Title

The Effects of Self-Directed Video Prompts Delivered Via a Telehealth Model on the Acquisition of Daily Living fnd Job-Related Skills For Young Adults With IDD

Date of Award

12-2021

Degree Name

Doctor of Philosophy

Department

Psychology

First Advisor

Dr. Jessica Van Stratton

Second Advisor

Dr. Jonathan Baker

Third Advisor

Dr. Ron Van Houten

Fourth Advisor

Dr. Kourtney Bakalyar

Keywords

Self-management, video prompting, daily living skills, job-related skills, self-directed response prompt

Abstract

Deficits in daily living and job-related skills are barriers to independence in living and employment for adults diagnosed with intellectual and developmental disabilities (IDD). Though self-management strategies, including self-directed video prompts, are a promising avenue for achieving goals in these domains, more research is needed. Only a limited number of studies that used self-directed video prompts for daily living and vocational skills have assessed for generalization or evaluated participant independence with prompting devices. Additionally, few studies have directly worked with adults with IDD through telehealth platforms. Thus, the purpose of this study was to examine the effects of using self-directed video prompts delivered via a telehealth (video conferencing) model on the percentage of steps correctly completed on daily living and job-related skills for five young adults, ages 20 to 25 years old. Participants were initially trained to use Webex during an in-person meeting. All other procedures, including an Assessment of Functional Living Skills® (AFLS) pre- and post-assessment, trainings on how to access and use video prompts, and research sessions were conducted via video conferencing. Four of five participants achieved 100% of steps across three consecutive sessions for at least three target skills with video prompts alone. Behavioral Skills Training (BST) was needed for two target skills for a single participant. Evidence of generalization and maintenance was observed across all participants.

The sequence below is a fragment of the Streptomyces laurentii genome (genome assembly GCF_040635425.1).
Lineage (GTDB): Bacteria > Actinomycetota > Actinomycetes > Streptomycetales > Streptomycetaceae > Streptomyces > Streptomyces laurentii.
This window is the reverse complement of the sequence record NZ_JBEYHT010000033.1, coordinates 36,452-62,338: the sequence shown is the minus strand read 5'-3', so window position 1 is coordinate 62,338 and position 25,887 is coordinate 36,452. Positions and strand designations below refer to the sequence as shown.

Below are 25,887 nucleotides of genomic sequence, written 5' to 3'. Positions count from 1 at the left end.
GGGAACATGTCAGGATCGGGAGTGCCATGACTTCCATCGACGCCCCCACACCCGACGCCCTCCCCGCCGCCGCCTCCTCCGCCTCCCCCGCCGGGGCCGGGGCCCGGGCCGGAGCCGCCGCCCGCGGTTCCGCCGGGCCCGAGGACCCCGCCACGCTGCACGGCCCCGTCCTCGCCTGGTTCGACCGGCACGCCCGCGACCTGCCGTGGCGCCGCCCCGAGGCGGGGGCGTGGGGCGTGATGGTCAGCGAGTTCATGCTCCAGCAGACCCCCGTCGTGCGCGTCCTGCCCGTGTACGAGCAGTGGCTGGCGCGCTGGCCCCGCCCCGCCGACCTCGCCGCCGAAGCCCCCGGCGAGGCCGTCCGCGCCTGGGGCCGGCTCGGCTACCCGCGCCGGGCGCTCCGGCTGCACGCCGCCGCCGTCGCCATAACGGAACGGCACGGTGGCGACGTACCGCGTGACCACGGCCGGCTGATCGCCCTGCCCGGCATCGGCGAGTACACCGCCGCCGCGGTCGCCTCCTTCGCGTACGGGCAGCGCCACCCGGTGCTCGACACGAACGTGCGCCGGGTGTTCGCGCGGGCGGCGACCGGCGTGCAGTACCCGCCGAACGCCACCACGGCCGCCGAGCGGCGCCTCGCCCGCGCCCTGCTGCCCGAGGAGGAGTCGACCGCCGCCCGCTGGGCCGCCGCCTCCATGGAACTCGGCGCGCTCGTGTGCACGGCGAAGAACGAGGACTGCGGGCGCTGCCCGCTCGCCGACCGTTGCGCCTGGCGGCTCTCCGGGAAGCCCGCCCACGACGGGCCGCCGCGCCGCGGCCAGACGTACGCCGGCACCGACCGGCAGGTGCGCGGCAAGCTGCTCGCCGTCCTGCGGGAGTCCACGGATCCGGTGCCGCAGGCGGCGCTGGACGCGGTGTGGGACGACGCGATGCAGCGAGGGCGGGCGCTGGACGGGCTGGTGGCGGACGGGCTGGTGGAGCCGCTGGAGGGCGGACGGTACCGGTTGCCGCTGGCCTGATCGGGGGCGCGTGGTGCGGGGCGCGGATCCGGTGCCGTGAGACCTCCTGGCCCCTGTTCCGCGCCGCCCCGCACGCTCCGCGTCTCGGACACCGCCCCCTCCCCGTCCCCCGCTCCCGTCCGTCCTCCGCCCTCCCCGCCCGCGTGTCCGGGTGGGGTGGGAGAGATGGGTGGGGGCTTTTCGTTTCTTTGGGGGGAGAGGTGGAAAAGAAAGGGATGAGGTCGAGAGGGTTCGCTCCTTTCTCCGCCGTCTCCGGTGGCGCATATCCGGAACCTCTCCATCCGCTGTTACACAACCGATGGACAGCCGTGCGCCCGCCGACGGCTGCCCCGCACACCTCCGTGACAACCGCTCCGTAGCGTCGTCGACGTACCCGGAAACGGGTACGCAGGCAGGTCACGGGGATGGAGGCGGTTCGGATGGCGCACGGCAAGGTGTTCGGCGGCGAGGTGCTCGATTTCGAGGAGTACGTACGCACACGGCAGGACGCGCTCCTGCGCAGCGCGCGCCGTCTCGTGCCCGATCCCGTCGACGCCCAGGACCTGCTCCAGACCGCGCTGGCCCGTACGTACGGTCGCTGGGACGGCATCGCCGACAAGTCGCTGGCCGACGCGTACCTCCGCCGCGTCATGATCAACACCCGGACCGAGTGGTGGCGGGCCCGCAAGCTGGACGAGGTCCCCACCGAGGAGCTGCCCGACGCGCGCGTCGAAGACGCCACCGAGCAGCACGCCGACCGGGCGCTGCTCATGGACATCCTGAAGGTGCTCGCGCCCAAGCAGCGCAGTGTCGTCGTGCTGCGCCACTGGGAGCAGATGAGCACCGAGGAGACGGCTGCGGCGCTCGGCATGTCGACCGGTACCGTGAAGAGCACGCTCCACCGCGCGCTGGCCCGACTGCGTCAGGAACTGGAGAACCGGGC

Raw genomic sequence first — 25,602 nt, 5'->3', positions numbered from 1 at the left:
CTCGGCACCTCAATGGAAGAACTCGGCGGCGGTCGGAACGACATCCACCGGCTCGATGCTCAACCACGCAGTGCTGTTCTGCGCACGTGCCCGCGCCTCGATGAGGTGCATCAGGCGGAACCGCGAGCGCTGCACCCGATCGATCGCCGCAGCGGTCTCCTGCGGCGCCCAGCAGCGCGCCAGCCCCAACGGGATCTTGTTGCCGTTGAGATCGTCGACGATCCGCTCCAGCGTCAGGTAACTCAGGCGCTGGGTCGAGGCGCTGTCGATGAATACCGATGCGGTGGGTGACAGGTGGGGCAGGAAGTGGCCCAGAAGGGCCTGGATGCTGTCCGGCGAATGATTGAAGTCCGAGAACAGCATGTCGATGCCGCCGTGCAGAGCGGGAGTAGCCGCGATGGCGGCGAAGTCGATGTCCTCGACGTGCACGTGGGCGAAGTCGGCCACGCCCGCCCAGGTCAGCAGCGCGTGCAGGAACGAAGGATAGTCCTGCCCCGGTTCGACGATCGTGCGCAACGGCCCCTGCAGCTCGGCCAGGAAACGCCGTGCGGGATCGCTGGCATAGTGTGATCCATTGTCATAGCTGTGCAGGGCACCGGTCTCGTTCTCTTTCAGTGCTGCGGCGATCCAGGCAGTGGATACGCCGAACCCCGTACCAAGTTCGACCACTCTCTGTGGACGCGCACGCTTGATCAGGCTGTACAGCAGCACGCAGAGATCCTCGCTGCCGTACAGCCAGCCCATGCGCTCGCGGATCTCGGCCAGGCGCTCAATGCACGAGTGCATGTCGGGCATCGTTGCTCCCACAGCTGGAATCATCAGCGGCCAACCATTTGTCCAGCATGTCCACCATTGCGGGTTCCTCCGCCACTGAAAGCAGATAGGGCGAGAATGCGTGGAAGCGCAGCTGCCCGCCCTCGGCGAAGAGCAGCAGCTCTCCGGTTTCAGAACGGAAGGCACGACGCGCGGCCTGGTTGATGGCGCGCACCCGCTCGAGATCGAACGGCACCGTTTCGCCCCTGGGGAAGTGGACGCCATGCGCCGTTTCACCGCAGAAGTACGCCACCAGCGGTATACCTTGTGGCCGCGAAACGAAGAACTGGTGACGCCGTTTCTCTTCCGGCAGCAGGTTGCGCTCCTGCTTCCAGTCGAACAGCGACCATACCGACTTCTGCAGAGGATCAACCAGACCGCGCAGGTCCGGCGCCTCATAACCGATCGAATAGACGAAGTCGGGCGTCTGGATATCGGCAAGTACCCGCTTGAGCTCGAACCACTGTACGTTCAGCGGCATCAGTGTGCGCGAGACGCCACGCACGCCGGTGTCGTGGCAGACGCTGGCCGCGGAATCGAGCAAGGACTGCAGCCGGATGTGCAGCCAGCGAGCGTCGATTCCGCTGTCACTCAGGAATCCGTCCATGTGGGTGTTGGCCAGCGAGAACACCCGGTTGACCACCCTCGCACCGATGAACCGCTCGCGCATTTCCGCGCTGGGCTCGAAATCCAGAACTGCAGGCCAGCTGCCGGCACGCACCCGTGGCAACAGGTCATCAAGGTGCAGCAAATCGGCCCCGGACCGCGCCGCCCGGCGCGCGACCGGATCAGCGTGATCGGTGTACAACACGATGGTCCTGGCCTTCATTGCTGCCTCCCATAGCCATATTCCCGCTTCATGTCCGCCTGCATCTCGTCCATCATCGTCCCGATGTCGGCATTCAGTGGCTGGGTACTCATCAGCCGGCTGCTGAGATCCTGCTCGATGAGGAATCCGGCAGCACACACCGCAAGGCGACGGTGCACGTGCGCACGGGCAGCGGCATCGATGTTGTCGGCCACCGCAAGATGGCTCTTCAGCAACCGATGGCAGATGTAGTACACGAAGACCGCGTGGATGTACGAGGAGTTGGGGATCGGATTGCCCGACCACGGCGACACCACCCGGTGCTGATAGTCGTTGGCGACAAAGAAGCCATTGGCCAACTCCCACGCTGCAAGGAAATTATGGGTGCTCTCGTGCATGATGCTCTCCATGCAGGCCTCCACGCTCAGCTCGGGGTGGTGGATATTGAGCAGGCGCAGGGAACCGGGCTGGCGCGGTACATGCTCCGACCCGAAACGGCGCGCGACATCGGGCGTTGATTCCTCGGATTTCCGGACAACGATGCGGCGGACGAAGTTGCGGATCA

Comments

Fifth Advisor: Dr. Katy Holverstott

Access Setting

Dissertation-Campus Only

Restricted to Campus until

12-15-2032

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